Study participants were asked to rate the effectiveness of the ads with questions like, “I find this advertisement to be persuasive”; “this is an effective advertisement”; and “I would purchase this product after seeing this advertisement.”In addition, participants described their own characteristics on a personality questionnaire.

In every case, the advertisements were rated as more effective when they matched the participant’s personality profile.

Use personality to power up persuasive messages

“Personality-based message design may be useful not only for advertisers, but also for fostering any number of outcomes, from health promotion, to civic engagement, to environmental responsibility,” says Hirsh.

So how do you apply the lessons from this research in the real world?

Focus on the personality domain your product or service fits. If your offering serves a security need, for instance, you can bet your neurotic friends will be intrigued. So your marketing collateral can stress how your product or service reduces risk.

Segment marketing materials based on personality type instead of demographic characteristics. Here’s a quick look at how you could vary the phone ad for each personality domain:

O: Capture the world around you with our 8 megapixel camera

C: Keep up with business emails even when you’re out of the office

E: Know where the next event is—always!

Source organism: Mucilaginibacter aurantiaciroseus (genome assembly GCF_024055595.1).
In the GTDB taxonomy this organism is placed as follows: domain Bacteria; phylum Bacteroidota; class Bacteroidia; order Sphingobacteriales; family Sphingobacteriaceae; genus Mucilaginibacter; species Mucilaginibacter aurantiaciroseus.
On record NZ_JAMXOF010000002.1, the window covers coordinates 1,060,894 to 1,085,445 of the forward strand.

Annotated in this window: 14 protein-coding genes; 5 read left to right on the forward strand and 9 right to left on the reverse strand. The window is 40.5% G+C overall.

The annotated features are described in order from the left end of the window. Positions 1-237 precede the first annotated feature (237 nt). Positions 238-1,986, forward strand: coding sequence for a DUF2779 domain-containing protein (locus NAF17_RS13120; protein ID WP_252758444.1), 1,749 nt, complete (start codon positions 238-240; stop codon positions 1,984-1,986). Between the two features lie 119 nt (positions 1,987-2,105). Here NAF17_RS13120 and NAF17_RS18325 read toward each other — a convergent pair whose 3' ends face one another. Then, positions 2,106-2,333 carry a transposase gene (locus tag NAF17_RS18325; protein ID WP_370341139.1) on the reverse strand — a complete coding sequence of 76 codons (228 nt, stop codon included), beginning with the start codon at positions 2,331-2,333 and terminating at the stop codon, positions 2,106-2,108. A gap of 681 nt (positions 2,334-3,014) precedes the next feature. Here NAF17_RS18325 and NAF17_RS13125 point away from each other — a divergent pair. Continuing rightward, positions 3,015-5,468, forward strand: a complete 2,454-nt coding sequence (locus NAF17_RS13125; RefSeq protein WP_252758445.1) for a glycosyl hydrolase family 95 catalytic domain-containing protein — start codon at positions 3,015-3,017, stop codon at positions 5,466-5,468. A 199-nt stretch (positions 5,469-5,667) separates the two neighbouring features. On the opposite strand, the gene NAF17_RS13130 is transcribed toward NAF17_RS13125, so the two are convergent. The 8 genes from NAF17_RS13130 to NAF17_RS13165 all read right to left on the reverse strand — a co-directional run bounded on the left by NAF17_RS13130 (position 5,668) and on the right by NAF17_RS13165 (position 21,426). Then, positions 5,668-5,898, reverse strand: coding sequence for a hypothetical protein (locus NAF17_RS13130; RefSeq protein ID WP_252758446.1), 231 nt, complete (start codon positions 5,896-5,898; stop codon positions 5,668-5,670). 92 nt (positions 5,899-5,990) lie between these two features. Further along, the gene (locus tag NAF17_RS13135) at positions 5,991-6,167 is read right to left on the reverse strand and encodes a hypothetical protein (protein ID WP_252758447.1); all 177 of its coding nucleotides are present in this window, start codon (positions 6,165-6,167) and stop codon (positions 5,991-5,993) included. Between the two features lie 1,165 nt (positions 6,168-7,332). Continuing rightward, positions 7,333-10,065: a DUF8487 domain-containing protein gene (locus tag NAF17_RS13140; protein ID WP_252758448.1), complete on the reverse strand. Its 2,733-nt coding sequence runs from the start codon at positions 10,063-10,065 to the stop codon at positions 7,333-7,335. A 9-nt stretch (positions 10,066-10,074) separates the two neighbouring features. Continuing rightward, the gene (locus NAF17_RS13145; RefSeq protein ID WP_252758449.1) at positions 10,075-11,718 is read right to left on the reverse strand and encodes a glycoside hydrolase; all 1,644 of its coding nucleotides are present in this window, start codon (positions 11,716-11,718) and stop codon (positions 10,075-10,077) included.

A: Connect with friends and family wherever you are

N: Use our free service to find and protect your phone if you lose it

Develop marketing collateral that motivates each of the personality domains. Make sure your marketing collateral includes features/benefits for each personality type. For example, if you browse the Web site for the Apple iPhone, you’ll find extensive information on every key aspect—enough to motivate any of the “Big Five” personality domains.

Tailor the communication type itself for the personality domain. Depending on their personality, your audience members may be influenced by different types of communication as well as different messages. For example, As will be motivated by a people-oriented approach that includes testimonials, case studies and anecdotes; Ns will appreciate a fact-based approach with tests and proof that dispel their skepticism.

Create variations on your product or service for each personality domain. Obviously this is easy to do with services—for example, one B2B firm I work with offers three levels of repair and maintenance services for the equipment they sell. But many companies also offer a range of products with different positioning, packaging and pricing. There’s not just one kind of Coke, after all.

Let your audience choose. Online marketing in particular provides ample opportunity for personalization. For example, a prospect or customer’s previous activity on your Web site can offer clues to their personality. Better still, you can let your visitors pick the kind of information they’re looking for and personalize it to make it more relevant to them. You’ll learn more about your audience that way too.

PS—So what’s my personality type? O, C, a bit of A and, yes, N. Which is why I’m closing in on a home that appeals to my aesthetic sense, needs work I know I’ll do, offers substantial privacy, provides ample room for entertainment and comes at a price that finally felt right after three offers.

*Hirsh, Jacob, Sonia Kang and Galen Bodenhausen, ”Personalized Persuasion: Tailoring Persuasive Appeals to Recipients’ Personality Traits,” Psychological Science, 30 April 2012.

This Post Has 4 Comments

  1. Insightful post. will definitely read this blog again

  2. Glad you found it helpful, Consulting Cafe. I try to pause before I write to consider the personality domains of my audience and write to them.